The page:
During his term as governor, rumors, not entirely unfounded, circulated through Philadelphia accusing Arnold of abusing his position for his personal profit. Questions were also raised about Arnold's courtship and marriage to the young Peggy Shippen (1760-1804), the daughter of a man suspected of Loyalist sympathies. Arnold and his second wife, with whom he would have five children, lived a lavish lifestyle in Philadelphia, accumulating substantial debt. The debt and the resentment Arnold felt over not being promoted faster were motivating factors in his choice to become a turncoat. He concluded that his interests would be better served assisting the British than continuing to suffer for an American army he saw as ungrateful.
By the end of 1779, Arnold had begun secret negotiations with the British to surrender the American fort at West Point, New York, in return for money and a command in the British army. Arnold's chief intermediary was British Major John André (1750-80). André was captured in September 1780, while crossing between British and American lines, disguised in civilian clothes. Papers found on André incriminated Arnold in treason. Learning of André's capture, Arnold fled to British lines before the Patriots could arrest him. West Point remained in American hands, and Arnold only received a portion of his promised bounty. André was hanged as a spy in October 1780.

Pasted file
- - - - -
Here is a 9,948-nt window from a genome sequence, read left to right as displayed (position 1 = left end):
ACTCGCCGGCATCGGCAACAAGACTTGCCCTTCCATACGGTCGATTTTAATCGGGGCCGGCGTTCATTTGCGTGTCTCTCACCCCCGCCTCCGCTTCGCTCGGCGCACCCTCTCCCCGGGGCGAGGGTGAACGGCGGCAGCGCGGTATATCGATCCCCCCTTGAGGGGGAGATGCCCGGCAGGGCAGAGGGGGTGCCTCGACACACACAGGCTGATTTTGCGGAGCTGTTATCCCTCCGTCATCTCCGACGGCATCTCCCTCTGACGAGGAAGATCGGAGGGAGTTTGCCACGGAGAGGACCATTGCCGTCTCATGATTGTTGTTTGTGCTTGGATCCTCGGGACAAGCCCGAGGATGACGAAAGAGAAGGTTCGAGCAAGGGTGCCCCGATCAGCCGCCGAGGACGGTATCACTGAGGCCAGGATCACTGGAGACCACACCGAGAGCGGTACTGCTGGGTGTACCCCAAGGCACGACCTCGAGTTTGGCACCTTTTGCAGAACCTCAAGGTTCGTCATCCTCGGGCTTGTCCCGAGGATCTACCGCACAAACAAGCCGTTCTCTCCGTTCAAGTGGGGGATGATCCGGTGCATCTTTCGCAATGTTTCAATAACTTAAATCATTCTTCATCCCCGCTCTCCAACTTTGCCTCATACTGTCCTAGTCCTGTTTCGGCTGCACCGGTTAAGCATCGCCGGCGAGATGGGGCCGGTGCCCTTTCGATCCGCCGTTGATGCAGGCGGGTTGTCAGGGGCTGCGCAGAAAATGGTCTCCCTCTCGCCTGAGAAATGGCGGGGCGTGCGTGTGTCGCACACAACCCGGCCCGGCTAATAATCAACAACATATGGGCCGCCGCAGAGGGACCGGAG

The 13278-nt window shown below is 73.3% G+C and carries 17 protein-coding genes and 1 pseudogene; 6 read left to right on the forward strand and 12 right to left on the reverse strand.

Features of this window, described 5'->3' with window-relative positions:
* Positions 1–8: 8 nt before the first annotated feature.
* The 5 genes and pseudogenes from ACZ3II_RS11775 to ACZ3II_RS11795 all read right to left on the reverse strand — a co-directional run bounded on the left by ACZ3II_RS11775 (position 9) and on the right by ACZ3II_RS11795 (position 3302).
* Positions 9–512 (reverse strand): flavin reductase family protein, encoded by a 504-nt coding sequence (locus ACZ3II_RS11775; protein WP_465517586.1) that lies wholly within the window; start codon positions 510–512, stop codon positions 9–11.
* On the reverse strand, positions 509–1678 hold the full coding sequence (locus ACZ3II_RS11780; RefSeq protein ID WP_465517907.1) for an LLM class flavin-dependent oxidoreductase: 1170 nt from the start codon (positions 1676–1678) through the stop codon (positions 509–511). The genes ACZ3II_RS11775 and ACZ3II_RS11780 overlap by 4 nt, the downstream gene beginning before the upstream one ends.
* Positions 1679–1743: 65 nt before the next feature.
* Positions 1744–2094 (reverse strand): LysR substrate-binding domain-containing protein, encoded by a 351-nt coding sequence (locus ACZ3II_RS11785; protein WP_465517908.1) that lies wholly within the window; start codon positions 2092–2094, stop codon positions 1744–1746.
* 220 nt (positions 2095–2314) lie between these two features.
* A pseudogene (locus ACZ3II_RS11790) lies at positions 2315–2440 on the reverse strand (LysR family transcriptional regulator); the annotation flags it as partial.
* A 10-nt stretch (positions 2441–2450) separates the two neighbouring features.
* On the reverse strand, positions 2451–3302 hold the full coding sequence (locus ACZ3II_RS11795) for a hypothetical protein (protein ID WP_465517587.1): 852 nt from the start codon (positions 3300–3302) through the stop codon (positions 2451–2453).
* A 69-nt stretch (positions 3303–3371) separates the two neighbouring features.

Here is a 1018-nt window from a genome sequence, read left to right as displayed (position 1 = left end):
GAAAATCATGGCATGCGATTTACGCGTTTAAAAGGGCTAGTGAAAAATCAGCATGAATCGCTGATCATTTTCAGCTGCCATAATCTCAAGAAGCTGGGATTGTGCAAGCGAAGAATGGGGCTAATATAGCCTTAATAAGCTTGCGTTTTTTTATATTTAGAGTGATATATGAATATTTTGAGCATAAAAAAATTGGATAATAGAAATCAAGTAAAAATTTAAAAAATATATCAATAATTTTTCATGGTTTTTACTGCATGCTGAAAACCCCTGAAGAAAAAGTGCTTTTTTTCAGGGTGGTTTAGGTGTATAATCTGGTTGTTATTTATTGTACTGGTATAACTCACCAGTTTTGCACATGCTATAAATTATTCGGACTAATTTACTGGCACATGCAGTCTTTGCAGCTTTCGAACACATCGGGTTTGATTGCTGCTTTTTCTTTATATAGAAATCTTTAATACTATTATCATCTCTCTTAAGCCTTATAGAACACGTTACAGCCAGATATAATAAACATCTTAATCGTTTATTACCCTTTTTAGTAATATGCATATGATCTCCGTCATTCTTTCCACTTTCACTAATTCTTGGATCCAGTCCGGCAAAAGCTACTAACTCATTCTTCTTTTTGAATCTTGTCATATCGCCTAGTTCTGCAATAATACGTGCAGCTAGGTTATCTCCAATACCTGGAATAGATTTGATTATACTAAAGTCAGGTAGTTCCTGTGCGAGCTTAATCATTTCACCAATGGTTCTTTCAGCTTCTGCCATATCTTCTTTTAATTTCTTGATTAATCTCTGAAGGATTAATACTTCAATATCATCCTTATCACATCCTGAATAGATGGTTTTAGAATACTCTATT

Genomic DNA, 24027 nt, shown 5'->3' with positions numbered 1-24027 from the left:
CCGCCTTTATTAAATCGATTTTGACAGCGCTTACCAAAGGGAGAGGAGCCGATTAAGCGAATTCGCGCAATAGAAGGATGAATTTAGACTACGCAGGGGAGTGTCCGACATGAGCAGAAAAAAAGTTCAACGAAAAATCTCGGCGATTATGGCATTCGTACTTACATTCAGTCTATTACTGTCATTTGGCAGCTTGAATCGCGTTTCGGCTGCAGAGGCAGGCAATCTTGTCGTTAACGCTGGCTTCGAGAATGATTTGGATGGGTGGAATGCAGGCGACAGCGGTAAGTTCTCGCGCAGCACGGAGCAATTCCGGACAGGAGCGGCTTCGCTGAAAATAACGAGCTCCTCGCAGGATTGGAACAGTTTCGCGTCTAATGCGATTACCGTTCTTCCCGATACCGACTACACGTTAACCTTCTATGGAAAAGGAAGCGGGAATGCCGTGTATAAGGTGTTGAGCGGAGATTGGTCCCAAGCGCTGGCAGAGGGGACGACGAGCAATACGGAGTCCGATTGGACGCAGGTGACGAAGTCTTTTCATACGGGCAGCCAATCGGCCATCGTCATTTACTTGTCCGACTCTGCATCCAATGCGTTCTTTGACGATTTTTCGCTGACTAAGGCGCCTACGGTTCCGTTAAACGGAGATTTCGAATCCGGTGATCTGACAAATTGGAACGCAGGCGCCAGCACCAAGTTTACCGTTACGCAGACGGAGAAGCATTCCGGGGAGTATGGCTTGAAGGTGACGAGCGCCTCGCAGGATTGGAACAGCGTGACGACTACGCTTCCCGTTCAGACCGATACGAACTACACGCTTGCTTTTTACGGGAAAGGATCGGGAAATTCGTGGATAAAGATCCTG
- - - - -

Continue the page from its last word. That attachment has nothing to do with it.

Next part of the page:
Arnold soon became one of the most reviled figures in U.S. history. Ironically, his treason became his final service to the American cause. By 1780, Americans had grown frustrated with the slow progress toward independence and their numerous battlefield defeats. However, word of Arnold's treachery re-energized the Patriots' sagging morale.
After fleeing to the enemy side, Arnold received a commission with the British army and served in several minor engagements against the Americans. After the war, which ended in victory for the Americans with the Treaty of Paris in 1783, Arnold resided in England. He died in London on June 14, 1801, at age 60. The British regarded him with ambivalence, while his former countrymen despised him. Following his death, Arnold's memory lived on in the land of his birth, where his name became synonymous with the word “traitor.”